Would it be bona fide metal heads at Black Sabbath’s first Australian show since ‘73? Or boomers clutching pre-paid parking tickets, prepped for a zippy exit? The answer is at the outdoor merch tent where a throng wearing black tees is jostling to buy yet more black tees.
Inside, it’s a blur of Motorhead, Iron Maiden, Cannibal Corpse, Danzig and Tumbleweed tees worn by metal heads young and old, round and reedy, bearded and bum-fluffed. It’s like an infographic of all the bands influenced by Black Sabbath came to life – then came to the gig.
When the ‘War Pigs’ siren sounds most fans are caught out partying by the bar. Any glimpse of the stage I manage during ‘War Pigs’ eight-minute epic is through a tide of latecomers doing the devil horns.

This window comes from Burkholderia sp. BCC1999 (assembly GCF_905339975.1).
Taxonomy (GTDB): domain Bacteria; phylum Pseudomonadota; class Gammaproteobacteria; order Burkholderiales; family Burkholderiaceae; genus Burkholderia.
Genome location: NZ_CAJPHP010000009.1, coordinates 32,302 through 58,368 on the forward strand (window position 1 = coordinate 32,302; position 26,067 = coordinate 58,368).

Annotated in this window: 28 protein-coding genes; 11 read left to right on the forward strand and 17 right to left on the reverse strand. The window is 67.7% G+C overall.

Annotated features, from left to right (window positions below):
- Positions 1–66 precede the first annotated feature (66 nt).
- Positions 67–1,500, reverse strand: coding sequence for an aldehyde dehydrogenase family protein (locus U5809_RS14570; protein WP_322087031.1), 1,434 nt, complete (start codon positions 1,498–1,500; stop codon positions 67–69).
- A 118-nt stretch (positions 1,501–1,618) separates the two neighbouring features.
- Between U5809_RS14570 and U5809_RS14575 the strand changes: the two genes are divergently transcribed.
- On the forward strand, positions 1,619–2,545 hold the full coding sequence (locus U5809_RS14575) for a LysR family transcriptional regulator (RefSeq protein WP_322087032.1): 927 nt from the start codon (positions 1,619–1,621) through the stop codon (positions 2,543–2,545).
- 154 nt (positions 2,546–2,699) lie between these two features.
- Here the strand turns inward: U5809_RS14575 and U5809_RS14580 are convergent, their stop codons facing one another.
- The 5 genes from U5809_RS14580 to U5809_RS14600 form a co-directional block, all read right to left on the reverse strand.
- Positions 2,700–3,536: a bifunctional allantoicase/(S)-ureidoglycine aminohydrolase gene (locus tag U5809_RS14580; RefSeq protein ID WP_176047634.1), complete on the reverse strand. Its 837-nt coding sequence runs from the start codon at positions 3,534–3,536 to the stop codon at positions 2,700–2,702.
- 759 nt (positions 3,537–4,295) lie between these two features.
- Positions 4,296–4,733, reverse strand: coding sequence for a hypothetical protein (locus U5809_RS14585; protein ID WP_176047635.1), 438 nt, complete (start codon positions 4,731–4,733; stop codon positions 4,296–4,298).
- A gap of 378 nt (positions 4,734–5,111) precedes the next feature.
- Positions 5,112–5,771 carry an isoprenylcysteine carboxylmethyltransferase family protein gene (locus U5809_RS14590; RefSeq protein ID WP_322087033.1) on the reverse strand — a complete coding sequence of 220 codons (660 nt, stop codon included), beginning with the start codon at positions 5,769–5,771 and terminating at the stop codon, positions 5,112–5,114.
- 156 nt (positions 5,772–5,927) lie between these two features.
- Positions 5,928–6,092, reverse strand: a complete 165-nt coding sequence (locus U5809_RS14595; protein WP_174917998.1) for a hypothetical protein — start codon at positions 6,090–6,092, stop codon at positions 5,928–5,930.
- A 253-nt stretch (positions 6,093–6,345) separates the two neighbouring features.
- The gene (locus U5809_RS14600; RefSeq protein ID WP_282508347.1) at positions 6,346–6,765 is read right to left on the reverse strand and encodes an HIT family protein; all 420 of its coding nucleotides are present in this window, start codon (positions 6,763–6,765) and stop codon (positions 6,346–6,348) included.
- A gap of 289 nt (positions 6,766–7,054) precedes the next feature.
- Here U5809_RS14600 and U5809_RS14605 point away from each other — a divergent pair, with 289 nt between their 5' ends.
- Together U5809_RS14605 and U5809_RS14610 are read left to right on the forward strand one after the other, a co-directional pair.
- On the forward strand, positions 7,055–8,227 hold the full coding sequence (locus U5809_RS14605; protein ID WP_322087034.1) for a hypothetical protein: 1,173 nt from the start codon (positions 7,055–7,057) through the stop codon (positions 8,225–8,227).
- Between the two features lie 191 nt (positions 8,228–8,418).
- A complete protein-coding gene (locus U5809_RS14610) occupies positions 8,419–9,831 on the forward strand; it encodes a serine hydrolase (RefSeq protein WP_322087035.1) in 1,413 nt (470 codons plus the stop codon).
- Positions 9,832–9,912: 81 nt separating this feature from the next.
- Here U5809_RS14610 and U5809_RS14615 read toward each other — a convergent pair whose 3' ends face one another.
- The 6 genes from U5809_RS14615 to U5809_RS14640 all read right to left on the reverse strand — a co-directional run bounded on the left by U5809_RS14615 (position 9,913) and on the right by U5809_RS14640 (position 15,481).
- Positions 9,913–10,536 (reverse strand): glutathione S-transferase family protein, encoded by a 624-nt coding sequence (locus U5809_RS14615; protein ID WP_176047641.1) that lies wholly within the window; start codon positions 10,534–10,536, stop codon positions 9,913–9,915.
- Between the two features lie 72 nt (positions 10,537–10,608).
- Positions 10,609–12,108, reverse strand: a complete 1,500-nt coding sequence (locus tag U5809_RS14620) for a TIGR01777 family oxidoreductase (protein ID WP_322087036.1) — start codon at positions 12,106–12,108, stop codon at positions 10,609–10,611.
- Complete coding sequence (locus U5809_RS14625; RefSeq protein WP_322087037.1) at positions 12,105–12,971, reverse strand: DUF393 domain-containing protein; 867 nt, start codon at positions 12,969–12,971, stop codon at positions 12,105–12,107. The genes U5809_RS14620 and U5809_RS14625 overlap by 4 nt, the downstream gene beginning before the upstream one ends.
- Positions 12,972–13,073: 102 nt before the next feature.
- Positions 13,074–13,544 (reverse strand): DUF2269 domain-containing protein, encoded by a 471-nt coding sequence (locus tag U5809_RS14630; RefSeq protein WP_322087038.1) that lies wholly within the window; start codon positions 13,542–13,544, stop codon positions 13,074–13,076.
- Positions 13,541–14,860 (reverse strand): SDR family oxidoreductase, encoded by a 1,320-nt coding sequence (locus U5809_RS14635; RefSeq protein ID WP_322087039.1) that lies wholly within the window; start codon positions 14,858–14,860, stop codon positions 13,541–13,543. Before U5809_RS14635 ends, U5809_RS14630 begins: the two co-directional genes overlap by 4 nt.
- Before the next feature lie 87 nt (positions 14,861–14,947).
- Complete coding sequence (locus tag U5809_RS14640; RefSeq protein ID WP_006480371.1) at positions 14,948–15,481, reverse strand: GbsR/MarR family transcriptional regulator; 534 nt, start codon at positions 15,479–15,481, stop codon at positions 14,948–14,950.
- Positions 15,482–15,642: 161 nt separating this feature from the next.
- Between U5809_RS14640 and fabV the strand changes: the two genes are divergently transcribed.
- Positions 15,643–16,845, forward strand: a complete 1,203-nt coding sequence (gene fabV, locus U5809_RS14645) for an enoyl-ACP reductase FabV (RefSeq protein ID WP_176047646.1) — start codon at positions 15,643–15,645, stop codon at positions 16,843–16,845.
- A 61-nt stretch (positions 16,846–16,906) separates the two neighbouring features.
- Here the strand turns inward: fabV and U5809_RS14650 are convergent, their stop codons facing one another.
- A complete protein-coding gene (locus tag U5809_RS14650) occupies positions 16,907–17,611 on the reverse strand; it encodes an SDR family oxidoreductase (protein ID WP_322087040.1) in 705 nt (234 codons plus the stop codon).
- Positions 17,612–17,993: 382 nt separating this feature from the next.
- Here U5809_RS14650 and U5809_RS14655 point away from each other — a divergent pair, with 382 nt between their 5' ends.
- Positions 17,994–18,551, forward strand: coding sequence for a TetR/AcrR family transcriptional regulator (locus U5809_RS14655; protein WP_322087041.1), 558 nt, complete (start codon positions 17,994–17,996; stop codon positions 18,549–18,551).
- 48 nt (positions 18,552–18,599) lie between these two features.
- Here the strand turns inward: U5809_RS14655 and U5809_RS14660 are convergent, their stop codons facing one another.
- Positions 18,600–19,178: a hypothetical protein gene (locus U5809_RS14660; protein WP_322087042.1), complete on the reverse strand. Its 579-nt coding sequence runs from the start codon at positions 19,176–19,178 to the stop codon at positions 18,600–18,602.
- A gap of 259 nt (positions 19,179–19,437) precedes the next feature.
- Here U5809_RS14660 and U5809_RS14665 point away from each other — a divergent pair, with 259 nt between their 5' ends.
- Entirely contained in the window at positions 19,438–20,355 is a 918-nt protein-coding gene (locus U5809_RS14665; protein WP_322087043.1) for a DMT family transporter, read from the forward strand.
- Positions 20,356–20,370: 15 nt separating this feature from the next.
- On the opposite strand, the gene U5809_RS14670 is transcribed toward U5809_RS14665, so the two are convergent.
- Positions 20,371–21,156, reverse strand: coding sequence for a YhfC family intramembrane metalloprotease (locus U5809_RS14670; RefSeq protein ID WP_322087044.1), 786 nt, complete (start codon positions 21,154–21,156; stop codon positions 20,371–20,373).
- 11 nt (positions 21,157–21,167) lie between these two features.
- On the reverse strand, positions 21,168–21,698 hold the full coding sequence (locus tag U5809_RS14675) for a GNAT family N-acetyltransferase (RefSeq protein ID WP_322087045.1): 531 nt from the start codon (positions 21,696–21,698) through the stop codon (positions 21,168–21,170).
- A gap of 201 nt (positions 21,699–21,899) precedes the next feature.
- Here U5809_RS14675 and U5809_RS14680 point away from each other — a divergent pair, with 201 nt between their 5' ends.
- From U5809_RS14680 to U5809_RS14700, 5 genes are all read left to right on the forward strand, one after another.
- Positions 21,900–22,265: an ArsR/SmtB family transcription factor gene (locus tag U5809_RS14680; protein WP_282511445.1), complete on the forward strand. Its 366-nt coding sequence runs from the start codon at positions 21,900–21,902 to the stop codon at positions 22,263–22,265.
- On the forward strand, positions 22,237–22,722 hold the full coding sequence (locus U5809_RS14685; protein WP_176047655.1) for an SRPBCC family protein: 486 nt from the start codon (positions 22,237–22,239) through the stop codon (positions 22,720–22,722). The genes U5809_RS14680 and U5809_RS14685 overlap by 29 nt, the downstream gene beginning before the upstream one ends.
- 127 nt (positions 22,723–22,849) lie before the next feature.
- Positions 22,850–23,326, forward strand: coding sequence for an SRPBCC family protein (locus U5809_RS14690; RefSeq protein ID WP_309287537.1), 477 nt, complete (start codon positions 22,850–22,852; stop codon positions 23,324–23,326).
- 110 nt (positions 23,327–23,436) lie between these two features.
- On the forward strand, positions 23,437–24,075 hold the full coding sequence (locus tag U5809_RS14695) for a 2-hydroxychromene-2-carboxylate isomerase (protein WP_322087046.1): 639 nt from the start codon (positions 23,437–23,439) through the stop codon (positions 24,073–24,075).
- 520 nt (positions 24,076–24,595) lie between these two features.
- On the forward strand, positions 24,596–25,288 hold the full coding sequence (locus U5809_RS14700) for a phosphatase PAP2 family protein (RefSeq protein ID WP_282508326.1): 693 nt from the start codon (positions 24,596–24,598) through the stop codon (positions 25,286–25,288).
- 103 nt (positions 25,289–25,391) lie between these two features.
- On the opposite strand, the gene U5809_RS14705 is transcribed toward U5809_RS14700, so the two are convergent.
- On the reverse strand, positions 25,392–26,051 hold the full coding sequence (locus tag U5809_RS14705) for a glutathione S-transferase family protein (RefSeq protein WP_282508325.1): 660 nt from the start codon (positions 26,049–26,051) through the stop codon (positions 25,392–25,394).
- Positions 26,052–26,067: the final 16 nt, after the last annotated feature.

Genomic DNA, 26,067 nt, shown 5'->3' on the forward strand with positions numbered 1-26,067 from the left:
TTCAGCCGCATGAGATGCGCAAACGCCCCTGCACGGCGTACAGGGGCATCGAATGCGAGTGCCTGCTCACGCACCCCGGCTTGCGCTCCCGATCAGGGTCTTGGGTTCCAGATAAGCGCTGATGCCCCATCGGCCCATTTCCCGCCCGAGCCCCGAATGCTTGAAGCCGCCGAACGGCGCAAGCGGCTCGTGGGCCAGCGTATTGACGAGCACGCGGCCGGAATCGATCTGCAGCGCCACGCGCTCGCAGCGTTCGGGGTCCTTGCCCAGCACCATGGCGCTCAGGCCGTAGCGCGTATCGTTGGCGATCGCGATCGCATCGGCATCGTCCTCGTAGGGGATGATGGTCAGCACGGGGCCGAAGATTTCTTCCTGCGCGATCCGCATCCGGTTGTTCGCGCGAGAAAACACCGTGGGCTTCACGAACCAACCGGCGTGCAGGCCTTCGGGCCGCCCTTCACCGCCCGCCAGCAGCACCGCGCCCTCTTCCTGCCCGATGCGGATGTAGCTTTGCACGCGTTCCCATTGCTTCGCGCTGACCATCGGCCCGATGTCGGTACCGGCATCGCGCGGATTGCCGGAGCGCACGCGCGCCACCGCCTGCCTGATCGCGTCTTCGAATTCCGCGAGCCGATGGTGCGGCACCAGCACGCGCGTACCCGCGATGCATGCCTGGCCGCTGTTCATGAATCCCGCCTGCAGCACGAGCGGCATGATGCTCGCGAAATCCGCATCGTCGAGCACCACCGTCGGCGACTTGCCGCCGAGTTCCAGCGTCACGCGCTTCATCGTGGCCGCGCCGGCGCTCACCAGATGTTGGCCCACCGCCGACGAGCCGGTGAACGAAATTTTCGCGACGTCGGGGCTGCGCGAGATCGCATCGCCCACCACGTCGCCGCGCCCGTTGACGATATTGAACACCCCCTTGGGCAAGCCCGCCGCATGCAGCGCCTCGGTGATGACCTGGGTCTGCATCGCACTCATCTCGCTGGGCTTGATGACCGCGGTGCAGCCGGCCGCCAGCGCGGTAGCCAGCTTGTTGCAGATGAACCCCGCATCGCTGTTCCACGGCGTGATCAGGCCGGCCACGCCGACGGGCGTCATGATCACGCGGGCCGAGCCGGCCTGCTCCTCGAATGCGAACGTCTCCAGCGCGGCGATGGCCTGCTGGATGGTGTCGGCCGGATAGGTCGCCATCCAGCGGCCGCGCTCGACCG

I can hear it though and when Ozzy Osbourne starts chanting “Hey! Hey! Hey!” as Tony Iommi solos, I start to strategically apply the cognitive dissonance I know I’ll need to enjoy the show: ignore the cringey bits; revel in the riffing.
Because while Osbourne can still shriek-sing at an ear-quailing pitch and his stage antics – like drenching the front row in the buckets of water he uses to douse his head – have become amusing rituals to behold, his crowd gee-ups are simply unbearable. Osbourne may have enjoyed prime position for four decades of Iommi’s dark, down-tuned guitar work, but I haven’t and I want to hear every second.
Though judging by the response to ‘Into the Void’ and the boofheads who keep booming “Ozzy! Ozzy! Ozzy! Oi! Oi! Oi!” maybe I’m alone in my irritation.
Bar drummer Bill Ward, it’s the original line up with Geezer Butler on bass. The opening riffs of ‘Under The Sun’ – still some of metal’s weightiest – are evidence of how little the lightweight pop culture freak show that surrounds Black Sabbath – due to Osbourne – aligns with their truly heavy sound. It’s hugely satisfying to hear their sound remains intact and to watch Iommi play – his